Under Connecticut law, a motion to dismiss is an attack on the court’s jurisdiction. A motion to strike challenges the legal sufficiency of the complaint. The grounds for the defendants’ motion to dismiss focused solely on the argument that the PLCAA deprives the court of subject matter jurisdiction. When asked by Judge Bellis whether the motion should be treated as a motion to strike, the defendants reaffirmed their motion and stated that they were not challenging the legal sufficiency of the complaint. As such, the motion was treated as a motion to dismiss and the decision confined to whether the court had subject matter jurisdiction over the matter. The decision does not touch on the legal sufficiency of the plaintiffs’ claims.

Framing the issue in this manner, Judge Bellis found that the court has subject matter jurisdiction over the plaintiffs’ claims. In reaching her decision, Judge Bellis relied on a decision from the Second Circuit in New York v. Mickalis Pawn Shop, 645 F.3d 114 (2d Cir. 2011) which previously held that the “PLCAA’s bar on ‘qualified liability action[s]’ . . . does not deprive the court of subject-matter jurisdiction.” Moreover, Judge Bellis found it significant that other courts that have considered the PLCAA as a defense have done so in the context of a motion to dismiss under Rule 12(b)(6), which is the equivalent of a motion to strike under the laws of Connecticut rather than a motion to dismiss.  As such, Judge Bellis concluded that “any immunity that PLCAA may provide does not implicate the court’s subject matter jurisdiction,” and, thus, the motion to dismiss was denied.

We here at Abnormal Use won’t speculate as to whether the political debate over the PLCAA had any bearing on Judge Bellis’ decision. Right or wrong, the penultimate issue – whether Remington is afforded liability under the PLCAA – remains on the table. We assume that Remington is busy drafting that motion to strike as we speak.

Road Rage And Conflict Resolution

When was the last time someone cut you off with a quick lane change on the Interstate? Did you curse them or give them the “finger”? Maybe someone dashed into that prime parking spot just ahead of you. Or, that sports car was tailing you just a little too closely, so you tap on your brakes? Chances are none of these incidents resulted in death or even physical violence. However, recent events remind us that road rage remains a serious problem on our highways.

Former NFL Football player, Will Smith, who won a Super Bowl with the New Orleans Saints, was recently shot and killed in an apparent road rage incident in New Orleans. In its article on Smith, USA Today reported that this was our country’s third high profile road rage incident in less than a week. National Highway Traffic Safety Administration data tells us that road rage or aggressive driving were reported as a factor in 375 fatal crashes that resulted in 418 deaths in 2014.  A recent survey by the AAA “found 87% of respondents said they believed aggressive drivers were a ‘somewhat’ or ‘very serious’ threat to their personal safety.”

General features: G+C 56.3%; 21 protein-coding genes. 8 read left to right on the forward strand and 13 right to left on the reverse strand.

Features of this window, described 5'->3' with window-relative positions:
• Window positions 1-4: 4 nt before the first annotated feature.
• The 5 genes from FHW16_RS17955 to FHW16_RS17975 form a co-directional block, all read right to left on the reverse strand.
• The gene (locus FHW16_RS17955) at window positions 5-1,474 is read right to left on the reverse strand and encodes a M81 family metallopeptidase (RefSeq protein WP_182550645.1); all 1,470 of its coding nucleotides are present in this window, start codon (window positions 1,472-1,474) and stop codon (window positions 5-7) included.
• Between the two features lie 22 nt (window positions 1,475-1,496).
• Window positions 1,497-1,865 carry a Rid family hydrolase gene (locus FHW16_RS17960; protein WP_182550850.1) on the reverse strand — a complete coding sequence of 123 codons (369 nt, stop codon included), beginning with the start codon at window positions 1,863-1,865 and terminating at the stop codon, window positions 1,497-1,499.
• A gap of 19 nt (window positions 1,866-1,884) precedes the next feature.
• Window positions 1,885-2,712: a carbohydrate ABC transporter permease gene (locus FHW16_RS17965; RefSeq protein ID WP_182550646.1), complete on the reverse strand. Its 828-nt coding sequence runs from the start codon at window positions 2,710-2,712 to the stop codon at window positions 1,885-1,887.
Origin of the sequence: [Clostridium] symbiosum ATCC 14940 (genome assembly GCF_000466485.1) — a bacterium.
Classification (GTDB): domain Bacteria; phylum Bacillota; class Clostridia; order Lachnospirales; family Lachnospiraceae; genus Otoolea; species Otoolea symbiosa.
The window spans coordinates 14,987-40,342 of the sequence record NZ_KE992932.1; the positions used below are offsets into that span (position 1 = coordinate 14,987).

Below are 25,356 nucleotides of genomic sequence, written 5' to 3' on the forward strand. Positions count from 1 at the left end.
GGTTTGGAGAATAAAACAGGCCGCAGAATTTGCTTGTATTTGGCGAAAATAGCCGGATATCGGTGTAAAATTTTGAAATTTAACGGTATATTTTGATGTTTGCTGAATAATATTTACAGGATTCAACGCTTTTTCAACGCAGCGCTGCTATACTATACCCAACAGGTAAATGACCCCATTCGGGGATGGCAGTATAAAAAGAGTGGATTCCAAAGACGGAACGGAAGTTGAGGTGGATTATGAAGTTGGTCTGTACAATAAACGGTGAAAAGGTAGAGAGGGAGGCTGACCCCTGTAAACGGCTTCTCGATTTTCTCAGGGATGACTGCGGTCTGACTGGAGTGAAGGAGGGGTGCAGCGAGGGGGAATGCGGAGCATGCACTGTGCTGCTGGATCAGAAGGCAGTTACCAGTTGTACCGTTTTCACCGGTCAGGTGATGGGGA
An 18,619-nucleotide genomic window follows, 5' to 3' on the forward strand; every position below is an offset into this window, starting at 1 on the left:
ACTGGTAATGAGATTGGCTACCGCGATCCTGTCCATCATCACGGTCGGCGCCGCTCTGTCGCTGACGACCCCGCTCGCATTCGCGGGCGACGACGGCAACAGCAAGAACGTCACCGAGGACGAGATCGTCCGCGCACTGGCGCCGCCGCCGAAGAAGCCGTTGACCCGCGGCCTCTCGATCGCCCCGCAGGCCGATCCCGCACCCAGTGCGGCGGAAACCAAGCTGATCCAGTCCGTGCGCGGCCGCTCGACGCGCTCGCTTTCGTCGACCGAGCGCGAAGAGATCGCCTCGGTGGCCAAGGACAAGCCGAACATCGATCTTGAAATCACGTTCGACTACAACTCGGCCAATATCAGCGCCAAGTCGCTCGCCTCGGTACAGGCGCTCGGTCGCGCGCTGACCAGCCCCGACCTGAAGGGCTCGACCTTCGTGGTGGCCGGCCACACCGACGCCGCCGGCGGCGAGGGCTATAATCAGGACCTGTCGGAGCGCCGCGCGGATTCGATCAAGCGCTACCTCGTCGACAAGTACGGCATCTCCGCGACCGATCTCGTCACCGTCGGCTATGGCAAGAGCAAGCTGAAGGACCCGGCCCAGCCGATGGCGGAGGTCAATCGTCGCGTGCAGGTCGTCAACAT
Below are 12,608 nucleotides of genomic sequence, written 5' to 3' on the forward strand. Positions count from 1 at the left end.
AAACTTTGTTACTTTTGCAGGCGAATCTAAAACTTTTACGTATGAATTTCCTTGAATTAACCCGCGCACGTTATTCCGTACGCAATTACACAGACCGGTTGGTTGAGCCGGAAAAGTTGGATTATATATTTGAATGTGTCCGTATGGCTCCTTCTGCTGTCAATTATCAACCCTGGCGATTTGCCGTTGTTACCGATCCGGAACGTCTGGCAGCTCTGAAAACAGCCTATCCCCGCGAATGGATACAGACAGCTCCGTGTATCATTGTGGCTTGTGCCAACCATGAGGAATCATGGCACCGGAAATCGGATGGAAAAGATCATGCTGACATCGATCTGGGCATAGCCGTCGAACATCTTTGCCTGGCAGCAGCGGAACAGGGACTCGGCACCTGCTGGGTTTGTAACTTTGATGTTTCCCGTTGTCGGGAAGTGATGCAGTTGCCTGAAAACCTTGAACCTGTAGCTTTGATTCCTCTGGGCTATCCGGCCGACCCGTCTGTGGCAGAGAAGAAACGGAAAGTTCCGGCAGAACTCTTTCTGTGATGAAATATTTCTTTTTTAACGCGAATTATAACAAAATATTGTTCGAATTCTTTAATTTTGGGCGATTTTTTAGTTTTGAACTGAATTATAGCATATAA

It sounds like we all need to refer back to our basic driver training courses. However, some have suggested that solving the road rage problem has more to do with psychology than driving skills. Jeff Asher, a crime data consultant, was quoted in the USA Today article as saying, “It’s about conflict resolution. It starts in childhood, with education. Teaching people to resolve their conflicts peacefully.”

Asher makes a good point. Perhaps our schools could do a better job of educating our kids about conflict resolution. Perhaps our churches could do a better job of reminding us that “blessed are the peacemakers.” Perhaps each of us could individually do a better job of keeping the peace, both in our personal lives and while driving on our highways. The next time you get cut off in traffic, perhaps the best advice is to count to ten and move along.

Friday Links

Friend of the blog Ryan Steans celebrated his birthday this week. In light of that, we thought we would direct your attention to our 2013 post in which we congratulated Ryan on a decade of blogging. That’s no small feat! He’s run a few blogs over the years, and all of them are quite good. To read our congratulatory post, please click here.

Many thanks to Aaron S. Kirschenfeld of the UNC Law Library blog for his kind words about Abnormal Use. You can read them here.

Our tweet of the week comes from our editor, Jim Dedman, who had an eventful week on social media.